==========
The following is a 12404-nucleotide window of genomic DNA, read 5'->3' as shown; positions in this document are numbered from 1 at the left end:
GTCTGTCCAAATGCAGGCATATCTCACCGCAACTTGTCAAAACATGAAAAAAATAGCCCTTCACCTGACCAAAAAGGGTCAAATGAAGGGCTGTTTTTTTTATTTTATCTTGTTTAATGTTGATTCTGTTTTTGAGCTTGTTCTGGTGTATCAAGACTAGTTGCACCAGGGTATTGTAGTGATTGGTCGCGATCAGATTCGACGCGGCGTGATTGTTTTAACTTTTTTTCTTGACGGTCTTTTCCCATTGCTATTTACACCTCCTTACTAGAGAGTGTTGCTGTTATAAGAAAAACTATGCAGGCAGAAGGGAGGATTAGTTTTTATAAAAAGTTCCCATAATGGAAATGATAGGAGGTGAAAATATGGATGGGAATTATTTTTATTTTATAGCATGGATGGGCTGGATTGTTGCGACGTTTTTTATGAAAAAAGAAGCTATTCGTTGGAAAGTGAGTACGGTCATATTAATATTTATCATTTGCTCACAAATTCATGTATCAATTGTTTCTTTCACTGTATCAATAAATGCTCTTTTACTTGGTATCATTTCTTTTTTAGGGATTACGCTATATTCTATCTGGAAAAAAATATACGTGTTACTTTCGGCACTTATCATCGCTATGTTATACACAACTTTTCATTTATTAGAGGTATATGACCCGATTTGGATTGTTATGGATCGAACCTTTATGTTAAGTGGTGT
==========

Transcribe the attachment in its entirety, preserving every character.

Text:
The following is a 12404-nucleotide window of genomic DNA, read 5'->3' as shown; positions in this document are numbered from 1 at the left end:
GTCTGTCCAAATGCAGGCATATCTCACCGCAACTTGTCAAAACATGAAAAAAATAGCCCTTCACCTGACCAAAAAGGGTCAAATGAAGGGCTGTTTTTTTTATTTTATCTTGTTTAATGTTGATTCTGTTTTTGAGCTTGTTCTGGTGTATCAAGACTAGTTGCACCAGGGTATTGTAGTGATTGGTCGCGATCAGATTCGACGCGGCGTGATTGTTTTAACTTTTTTTCTTGACGGTCTTTTCCCATTGCTATTTACACCTCCTTACTAGAGAGTGTTGCTGTTATAAGAAAAACTATGCAGGCAGAAGGGAGGATTAGTTTTTATAAAAAGTTCCCATAATGGAAATGATAGGAGGTGAAAATATGGATGGGAATTATTTTTATTTTATAGCATGGATGGGCTGGATTGTTGCGACGTTTTTTATGAAAAAAGAAGCTATTCGTTGGAAAGTGAGTACGGTCATATTAATATTTATCATTTGCTCACAAATTCATGTATCAATTGTTTCTTTCACTGTATCAATAAATGCTCTTTTACTTGGTATCATTTCTTTTTTAGGGATTACGCTATATTCTATCTGGAAAAAAATATACGTGTTACTTTCGGCACTTATCATCGCTATGTTATACACAACTTTTCATTTATTAGAGGTATATGACCCGATTTGGATTGTTATGGATCGAACCTTTATGTTAAGTGGTGT